Production cut drives deeper loss at ATI
U.S. Steel Corp. expects to turn a profit this year as deep cost-cutting combined with lower imports and higher prices are driving a turnaround at the embattled Pittsburgh steelmaker.
The optimistic outlook for 2016 was delivered Tuesday as U.S. Steel reported a smaller loss in the second quarter. The company, which has been hammered by weak demand, low steel prices and a flood of imports, said recent trade-case wins and other market improvements are helping push U.S. Steel closer to profitability.
“Our improving cost structure continues to drive increases in our margins and the recent increases in steel prices started to be reflected in our results,” CEO Mario Longhi wrote in a statement.
U.S. Steel was not the only steel producer Tuesday giving investors a hopeful view on the industry.
West Chester, Ohio-based AK Steel Corp., which owns a mill in Butler, swung to a profit in the second quarter.
Pittsburgh-based Allegheny Technologies Inc. produced a bigger loss but predicted better results as it focuses on higher-margin products for the aerospace industry.
U.S. Steel’s shares rose 8 percent Tuesday; AK Steel gained 14 percent; and ATI jumped 19 percent.
U.S. Steel reported its financial results after stock markets closed. In after-market trading, the company’s shares were up as much as 6 percent and have nearly tripled in value since the beginning of the year.
Andrew Lane, an analyst at Morningstar Inc. in Chicago, said most domestic producers are reporting improved financial results because imports have subsided and prices have risen.
“For all U.S. steel makers, we’ve seen a massive increase in steel prices across the industry,” he said.
Steel imports were down 29 percent for the first six months of the year, compared with the same period last year, according to data from the American Iron & Steel Institute, an industry trade group.
Steel producers have been successful in slowing imports through unfair trade cases. The Commerce Department has placed tariffs on hot- and cold-rolled steel from China and other countries this year.
With headwinds easing, U.S. Steel predicted profit of $50 million for 2016, which would be a sizable turnaround after the company lost $1.5 billion last year. The company posted an annual profit in two out of the last eight years.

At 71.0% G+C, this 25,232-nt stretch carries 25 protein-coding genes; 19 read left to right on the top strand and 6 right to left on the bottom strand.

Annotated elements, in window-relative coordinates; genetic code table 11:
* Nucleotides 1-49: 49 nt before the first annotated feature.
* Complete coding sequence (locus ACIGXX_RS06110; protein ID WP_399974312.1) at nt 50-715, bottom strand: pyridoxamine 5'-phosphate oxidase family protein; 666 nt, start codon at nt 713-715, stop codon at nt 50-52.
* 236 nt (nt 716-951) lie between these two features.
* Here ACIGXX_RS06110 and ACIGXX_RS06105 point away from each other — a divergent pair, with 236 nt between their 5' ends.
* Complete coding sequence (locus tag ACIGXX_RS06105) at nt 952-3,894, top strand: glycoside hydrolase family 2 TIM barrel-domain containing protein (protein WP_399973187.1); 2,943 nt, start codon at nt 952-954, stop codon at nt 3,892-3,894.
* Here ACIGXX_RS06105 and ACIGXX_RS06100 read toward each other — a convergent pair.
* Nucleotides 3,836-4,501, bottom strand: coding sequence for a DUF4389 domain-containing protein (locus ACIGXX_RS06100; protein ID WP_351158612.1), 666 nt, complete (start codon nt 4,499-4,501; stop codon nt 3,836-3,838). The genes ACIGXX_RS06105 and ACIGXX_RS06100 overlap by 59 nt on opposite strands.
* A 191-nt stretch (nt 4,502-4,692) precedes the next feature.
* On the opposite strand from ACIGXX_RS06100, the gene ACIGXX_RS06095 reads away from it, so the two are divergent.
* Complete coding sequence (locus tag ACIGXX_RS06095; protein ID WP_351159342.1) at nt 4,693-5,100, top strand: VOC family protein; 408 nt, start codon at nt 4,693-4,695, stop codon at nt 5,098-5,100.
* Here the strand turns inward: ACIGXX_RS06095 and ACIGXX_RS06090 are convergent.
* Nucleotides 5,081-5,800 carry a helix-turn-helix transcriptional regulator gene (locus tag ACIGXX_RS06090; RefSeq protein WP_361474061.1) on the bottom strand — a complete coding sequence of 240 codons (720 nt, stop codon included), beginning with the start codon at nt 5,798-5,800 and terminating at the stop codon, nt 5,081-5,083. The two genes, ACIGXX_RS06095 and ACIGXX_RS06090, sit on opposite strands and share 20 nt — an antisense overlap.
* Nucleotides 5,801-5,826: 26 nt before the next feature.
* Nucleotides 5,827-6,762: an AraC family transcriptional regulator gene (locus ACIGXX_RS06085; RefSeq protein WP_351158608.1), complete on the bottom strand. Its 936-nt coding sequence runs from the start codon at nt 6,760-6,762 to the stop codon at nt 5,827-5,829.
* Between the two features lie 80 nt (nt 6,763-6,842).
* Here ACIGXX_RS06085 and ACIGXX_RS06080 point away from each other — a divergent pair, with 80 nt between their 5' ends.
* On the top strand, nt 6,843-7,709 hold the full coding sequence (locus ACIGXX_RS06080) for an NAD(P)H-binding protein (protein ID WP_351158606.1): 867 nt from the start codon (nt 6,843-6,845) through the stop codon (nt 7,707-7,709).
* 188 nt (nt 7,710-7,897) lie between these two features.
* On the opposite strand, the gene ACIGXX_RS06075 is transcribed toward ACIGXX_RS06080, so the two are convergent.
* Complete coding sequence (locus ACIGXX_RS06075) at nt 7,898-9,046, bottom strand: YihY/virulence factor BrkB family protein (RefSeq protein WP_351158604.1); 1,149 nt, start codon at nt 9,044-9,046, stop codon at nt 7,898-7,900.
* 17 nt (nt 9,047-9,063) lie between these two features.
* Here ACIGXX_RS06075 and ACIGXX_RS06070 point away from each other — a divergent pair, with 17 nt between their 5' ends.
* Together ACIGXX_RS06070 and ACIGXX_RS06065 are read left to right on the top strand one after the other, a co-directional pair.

For the April-June quarter, the company lost $46 million, or 32 cents a share, compared with a loss of $261 million, or $1.79 a share, in the same quarter last year. Analysts had predicted a loss of 43 cents a share.
Sales were $2.6 billion, down 10 percent from $2.9 billion a year earlier.
Meanwhile, ATI said Tuesday that it is shifting from low-margin metals production to more profitable specialty alloys and titanium for the aerospace industry as it reduces production of the commodity stainless steel.
Under the strategy, ATI indefinitely idled two unprofitable plants in Western Pennsylvania, a capacity reduction that contributed to a 39 percent drop in sales from the company’s Flat Rolled Products segment in the April-June quarter.
The company now expects to produce about 100,000 tons of commodity stainless steel sheet a year, down from about 250,000 tons in previous years, CEO Richard Harshman told analysts during a conference call to discuss the quarterly results.
At the same time, ATI experienced gains from specialty alloys and titanium parts for the aerospace industry. Those sales rose 6 percent during the quarter, and Harshman said he expects demand to increase further as airplane makers boost production of their next-generation jets.
“ATI is a leading supplier of specialty materials, parts and components (that are) well positioned to benefit from this unique aerospace cycle,” Harshman said on the conference call. “We expect significant profitable growth over the next five years from the new jet engine and air frame programs.”
The closure this spring of a stainless steel finishing plant in Midland and an electrical steel plant in Gilpin were part of a restructuring of the money-losing Flat Rolled Products segment. In addition to the production cuts, ATI laid off a third of the segment’s nonunion workers in April and settled a contract dispute with about 2,200 United Steelworkers members after a seven-month lockout.
Also expected to help the segment was the implementation this month of tariffs on stainless steel from China, which Harshman said “should act as a significant deterrent” to cheap imports. The Commerce Department said imports of stainless sheet and strip were unfairly benefitting from Chinese government subsidies and would be hit with duties of 57 percent to 193 percent, depending on the producer.
Those moves are expected to make Flat Rolled Products “modestly profitable” by the October-December quarter this year.
“We were getting much closer to a break-even in that business in June,” Harshman said.
For the quarter, ATI said it recorded a loss of $18.8 million, or 18 cents a share, compared with a loss of $16.4 million, or 15 cents a share, in the same quarter last year. Revenue was $810.5 million, down 19 percent from $1 billion a year earlier.
While the company’s loss grew, analysts polled by Bloomberg expected ATI would report a loss of 37 cents a share on revenue of $798 million.
Alex Nixon is a Tribune-Review staff writer. Reach him at 412-320-7928 or firstname.lastname@example.org.